?

p(z,y)

p(z)p(y)− 1

?

?2

=

1

2

y,z

p(y,z)2

p(y)p(z)− 1

≡ ι.

(4.3)

Here, we define ι as a first-order approximation to I [Y ;Z]

in the well-mixed limit of graph diffusion.

1.Well-mixed K-partitioned graph

As in the IB method, the Markov condition Z−X −Y

allows us to make several simplifications for the condi-

tional distributions and associated information theoretic

measures. For a K-partition Q of the graph, we have

p(y,z) =

?

?

?

??

n

?

n

?

?

?

x

p(x,y,z)

=

x

p(z|y,x)p(y|x)p(x)

=

x

p(z|x)p(y|x)p(x) ≡ QPGtT.

(4.4)

p(y,z)2=

x

p(z|x)p(y|x)p(x)

?2

=

x,x?=1

p(z|x)p(y|x)p(x)p(z|x?)p(y|x?)p(x?)

=

x,x?=1

QzxGt

yxPxQzx?Gt

yx?Px?.

(4.5)

p(z) =

x

p(z|x)p(x)

=

x

QzxPx.

(4.6)

Graph diffusion being a Markov process, we have

?n

y=1Gt

x?yGt

yx = G2t

x?x.Using this and Bayes rule

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4

Gt

yxPx= Gt

xyPy, we have

ι =

1

2

??

??

?K

z=1

?K

z=1

y,z

?n

?n

?n

?n

x,x?=1QzxGt

(?

(?

yxPxQzx?Gt

x??Qzx??Px??)Py

yx?Px?

− 1

?

?

=

1

2

y,z

x,x?=1QzxQzx?PyGt

x??Qzx??Px??)Py

x,x?=1QzxQzx?(?n

x?yGt

yxPx

− 1

=

1

2

?

?

y=1Gt

x?yGt

yx)Px

(?

x??Qzx??Px??)

− 1

?

=

1

2

x,x?=1QzxQzx?G2t

(?

x?xPx

x??Qzx??Px??)

− 1

?

.

(4.7)

In the hard clustering case,

[QPQT]zzand we have

?

xQzxPx

= p(z) =

ι =

1

2

?K

z=1

?

[Q(G2tP)QT]zz

[QPQT]zz

− 1

?

.

(4.8)

2.Well-mixed 2-partitioned graph

We can re-write ι as

ι =

1

2

1

2

??η2?

y

?

z

=

??(p(z|y) − p(z))2

p(z)2

?

z

?

y

.

(4.9)

For a bisection h of the graph, z ∈ {+1,−1} and we have

1

2(1 ± hx) ≡1

p(z|y) =

p(y)

1

p(y)

1

2

x

1

2(1 + z?h|y?).

p(z) =

p(z,x) =

p(z|x) =

2(1 + zhx).

(4.10)

1

?

?

(1 + zhx)p(x|y)

x

p(z,y,x)

=

x

p(z|x)p(y|x)p(x)

=

?

= (4.11)

?

1

2

1

2(1 + z?h?).

1

2(1 + z?h|y?) −1

1

2z(?h|y? − ?h?).

x

?

x

p(z|x)p(x)

=

?

x

(1 + zhx)p(x)

=(4.12)

p(z|y) − p(z) =

2(1 + z?h?)

=

(4.13)

We then have

?(p(z|y) − p(z))2

p(z)2

?

z

=

K

?

(?h|y? − ?h?)2

2

z=1

1

4(?h|y? − ?h?)2

1

2(1 + z?h?)

=

K

?

.

z=1

1

1 + z?h?

=

(?h|y? − ?h?)2

1 − ?h?2

(4.14)

The mutual information I [Y ;Z] can then be approxi-

mated as

ι =

1

2

1

2

?(?h|y? − ?h?)2?

σ2

1 − ?h?2.

y

1 − ?h?2

y(?h|y?)

= (4.15)

Using Bayes rule pt(x|y)p(y) = pt(y|x)p(x), we have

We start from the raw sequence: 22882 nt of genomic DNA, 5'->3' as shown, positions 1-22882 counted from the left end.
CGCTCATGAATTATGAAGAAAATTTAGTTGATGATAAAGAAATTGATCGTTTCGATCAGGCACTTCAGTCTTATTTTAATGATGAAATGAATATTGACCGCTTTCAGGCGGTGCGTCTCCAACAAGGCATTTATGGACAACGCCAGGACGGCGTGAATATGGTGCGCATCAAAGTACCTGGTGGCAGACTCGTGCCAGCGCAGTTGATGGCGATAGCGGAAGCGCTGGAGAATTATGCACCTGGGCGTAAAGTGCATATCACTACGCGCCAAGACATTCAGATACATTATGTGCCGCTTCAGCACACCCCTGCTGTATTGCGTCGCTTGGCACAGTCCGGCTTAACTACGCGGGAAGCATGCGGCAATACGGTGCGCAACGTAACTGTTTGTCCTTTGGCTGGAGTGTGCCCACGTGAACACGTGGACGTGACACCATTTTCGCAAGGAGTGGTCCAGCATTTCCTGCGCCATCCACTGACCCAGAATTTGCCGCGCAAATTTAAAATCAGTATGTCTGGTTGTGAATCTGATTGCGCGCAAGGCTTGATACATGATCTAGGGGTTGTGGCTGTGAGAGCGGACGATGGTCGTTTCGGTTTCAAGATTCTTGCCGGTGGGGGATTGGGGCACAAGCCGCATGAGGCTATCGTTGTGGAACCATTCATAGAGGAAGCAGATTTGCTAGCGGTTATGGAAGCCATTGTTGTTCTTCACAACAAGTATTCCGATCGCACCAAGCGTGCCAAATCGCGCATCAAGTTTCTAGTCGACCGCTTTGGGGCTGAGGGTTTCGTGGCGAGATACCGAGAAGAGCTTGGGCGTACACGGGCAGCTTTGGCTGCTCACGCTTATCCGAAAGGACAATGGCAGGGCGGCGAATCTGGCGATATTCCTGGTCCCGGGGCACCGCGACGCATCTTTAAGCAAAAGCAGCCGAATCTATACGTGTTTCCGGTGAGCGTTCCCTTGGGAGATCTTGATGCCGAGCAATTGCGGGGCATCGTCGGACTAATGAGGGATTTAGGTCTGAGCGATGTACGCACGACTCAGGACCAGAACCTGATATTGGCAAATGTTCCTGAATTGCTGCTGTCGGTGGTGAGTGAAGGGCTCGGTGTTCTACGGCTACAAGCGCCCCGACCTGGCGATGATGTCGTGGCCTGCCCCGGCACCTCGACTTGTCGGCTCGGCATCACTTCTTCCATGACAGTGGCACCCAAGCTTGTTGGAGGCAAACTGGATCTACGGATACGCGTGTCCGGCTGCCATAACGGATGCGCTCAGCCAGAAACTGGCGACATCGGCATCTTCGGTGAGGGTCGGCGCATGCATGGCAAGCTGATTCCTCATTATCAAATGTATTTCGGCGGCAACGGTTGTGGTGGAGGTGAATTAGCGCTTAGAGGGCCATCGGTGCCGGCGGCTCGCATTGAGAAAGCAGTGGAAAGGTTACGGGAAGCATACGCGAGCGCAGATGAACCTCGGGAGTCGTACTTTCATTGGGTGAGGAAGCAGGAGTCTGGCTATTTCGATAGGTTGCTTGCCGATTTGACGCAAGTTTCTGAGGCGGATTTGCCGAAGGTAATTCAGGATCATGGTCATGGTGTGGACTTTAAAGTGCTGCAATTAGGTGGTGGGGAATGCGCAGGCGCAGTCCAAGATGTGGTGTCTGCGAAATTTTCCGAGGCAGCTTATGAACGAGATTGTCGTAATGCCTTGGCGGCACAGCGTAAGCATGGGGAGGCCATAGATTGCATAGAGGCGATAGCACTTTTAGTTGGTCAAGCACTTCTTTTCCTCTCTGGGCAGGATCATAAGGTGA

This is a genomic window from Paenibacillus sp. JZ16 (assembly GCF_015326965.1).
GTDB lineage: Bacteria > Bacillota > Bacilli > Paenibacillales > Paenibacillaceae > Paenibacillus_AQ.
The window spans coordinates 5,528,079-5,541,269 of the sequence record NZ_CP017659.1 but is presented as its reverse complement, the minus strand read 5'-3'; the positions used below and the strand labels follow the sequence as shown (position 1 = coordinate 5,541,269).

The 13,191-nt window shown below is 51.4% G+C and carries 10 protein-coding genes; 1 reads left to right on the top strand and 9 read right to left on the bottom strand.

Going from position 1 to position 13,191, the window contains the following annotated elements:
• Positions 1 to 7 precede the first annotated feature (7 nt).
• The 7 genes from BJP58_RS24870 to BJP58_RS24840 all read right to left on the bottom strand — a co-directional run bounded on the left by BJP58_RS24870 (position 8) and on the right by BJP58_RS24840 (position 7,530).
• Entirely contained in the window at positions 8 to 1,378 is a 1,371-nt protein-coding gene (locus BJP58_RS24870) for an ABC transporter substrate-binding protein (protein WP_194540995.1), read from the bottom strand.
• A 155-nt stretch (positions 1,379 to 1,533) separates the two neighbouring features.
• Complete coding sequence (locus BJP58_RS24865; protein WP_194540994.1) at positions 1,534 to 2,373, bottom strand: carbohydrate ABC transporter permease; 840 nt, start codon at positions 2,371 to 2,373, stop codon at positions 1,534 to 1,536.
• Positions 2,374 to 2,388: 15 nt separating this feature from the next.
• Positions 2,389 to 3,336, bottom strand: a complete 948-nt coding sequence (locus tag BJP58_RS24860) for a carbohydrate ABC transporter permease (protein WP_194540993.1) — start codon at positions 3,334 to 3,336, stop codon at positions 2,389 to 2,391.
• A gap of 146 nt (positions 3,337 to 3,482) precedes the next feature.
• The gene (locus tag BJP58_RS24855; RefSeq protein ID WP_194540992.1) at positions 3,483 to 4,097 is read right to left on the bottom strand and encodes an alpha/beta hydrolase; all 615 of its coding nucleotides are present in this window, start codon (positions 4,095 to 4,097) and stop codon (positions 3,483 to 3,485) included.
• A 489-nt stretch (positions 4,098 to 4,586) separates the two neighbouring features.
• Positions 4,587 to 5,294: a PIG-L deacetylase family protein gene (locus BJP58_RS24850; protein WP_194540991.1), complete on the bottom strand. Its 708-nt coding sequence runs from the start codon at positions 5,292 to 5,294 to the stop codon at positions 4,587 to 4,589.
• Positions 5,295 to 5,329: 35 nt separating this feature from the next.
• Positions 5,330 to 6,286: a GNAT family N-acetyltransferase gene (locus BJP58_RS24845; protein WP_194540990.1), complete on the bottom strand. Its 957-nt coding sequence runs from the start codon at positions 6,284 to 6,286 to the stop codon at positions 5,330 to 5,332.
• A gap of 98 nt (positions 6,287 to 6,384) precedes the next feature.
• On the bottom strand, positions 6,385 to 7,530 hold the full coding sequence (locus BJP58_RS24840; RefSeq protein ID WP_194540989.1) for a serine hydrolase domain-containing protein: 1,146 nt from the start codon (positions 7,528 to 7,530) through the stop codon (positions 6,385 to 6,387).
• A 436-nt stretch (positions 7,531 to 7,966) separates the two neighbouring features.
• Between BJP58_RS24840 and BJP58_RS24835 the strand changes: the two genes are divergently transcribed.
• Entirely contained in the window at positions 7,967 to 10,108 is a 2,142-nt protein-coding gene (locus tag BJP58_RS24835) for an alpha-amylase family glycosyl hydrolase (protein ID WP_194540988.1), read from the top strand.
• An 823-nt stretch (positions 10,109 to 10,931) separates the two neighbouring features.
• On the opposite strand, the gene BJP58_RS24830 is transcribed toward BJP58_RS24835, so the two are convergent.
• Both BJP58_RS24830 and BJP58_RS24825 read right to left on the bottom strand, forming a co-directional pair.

?h|y? =

?

n

?

n

?

x

hxpt(x|y) =

?

x

hxpt(y|x)p(x)

p(y)

.(4.16)

??h|y?2?

y=

y=1

p(y)

n

?

x,x?=1

hxhx?pt(y|x)p(x)pt(x?|y)

p(y)

=

y=1

n

?

x,x?=1

hxhx?pt(y|x)pt(x?|y)p(x).(4.17)

Again, graph diffusion being a Markov process,

??h|y?2?

y=

n

?

??h|y?2?

= ?hxhx??2t− ?h?2.

ι =

2

x,x?=1

hxhx?p2t(x?|x)p(x)

= ?hxhx??2t.

(4.18)

σ2(?h|y?) =

y− ?h?2

(4.19)

1

?hxhx??2t− ?h?2

1 − ?h?2

.

(4.20)

B. Fast-mixing graphs

When diffusion on a graph reaches its well-mixed limit

in short times, we have G2t≈ I − 2t∆P−1. Thus, for a

K-partition of a graph

Q(G2tP)QT≈ Q(P − 2t∆)QT

= QPQT− 2tQ∆QT.

(4.21)

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For bisections, the short-time approximation of ?hxhx??2t

can be written as

?hxhx??2t =

n

?

x,x?=1

hx?p2t(x?,x)hx

= hTG2tPh

≈ hT(I − 2t∆P−1)Ph

= hTPh − 2thT∆h

= 1 − 2thT∆h.

(4.22)

For fast-mixing graphs, the long-time and short-time ap-

proximations for I [Y ;Z] and ?hxhx??2t, respectively, hold

simultaneously.

?

⇒dI[Y ;Z]

I [Y ;Z] ≈

ι

≈

1

2− thT∆h

?A ; p(x) ∝ 1

1−?h?2

?

dt

≈

dι

dt∝

N ; p(x) ∝ dx.

(4.23)

We have shown analytically that, for fast mixing

graphs, the heuristics introduced by Shi and Malik are

proportional to the rate of loss of relevance information.

The error incurred in the approximations I [Y ;Z] ≈ ι

and ?hxhx??2t≈ 1 − 2thT∆h can be defined as

?????

E1(t) =

I [Y ;Z](t)

E0(t) =

?hxhx??2t− (1 − 2thT∆h)

?hxhx??2t

I [Y ;Z](t) − ι(t)

?????

(4.24)

????

????.

(4.25)

5.NUMERICAL EXPERIMENTS

The validity of the two approximations can be seen in

a typical plot of E1(t) and E0(t) as a function of normal-

ized diffusion time˜t = t/τ, for the two different choices of

prior distributions over the nodes. E1, as seen in Fig. 1,

is often found to be non-monotonic and sometimes ex-

hibits oscillations. This suggests defining E∞, a modified

monotonic ‘E1’:

E∞(t) ≡ max

We don’t need to define a monotonic form for E0 since

this error is always found to be monotonically increasing

in time.

By fast-mixing graphs, we mean graphs which become

well-mixed in short times, i.e. graphs for which both the

long-time and short-time approximations hold simulta-

neously within a certain range of time˜t∗

illustrated in Fig. 1, where we define

t?≥tE1(t?).

(5.1)

−≤˜t ≤˜t∗

+, as

E(t) = max(E∞(t),E0(t))

E∗= min

t

˜t∗

(5.2)

(5.3)

E(t)

−= min(argmin

˜t∗

˜ t

E(˜t))

E(˜t)).

(5.4)

+= max(argmin

˜ t

(5.5)

FIG. 1: E1and E0vs normalized diffusion time for two choices

of priors over the graph nodes. E1 (red) typically tends to

have a non-monotonic behavior which motivates defining a

monotonic E∞ (green).

Note that the use of E∞instead of E1over-estimates the

value of E∗; the E∗’s calculated is an upper bound.

Graphs were drawn randomly from a Stochastic Block

Model (SBM) distribution [10], with block cardinality 2,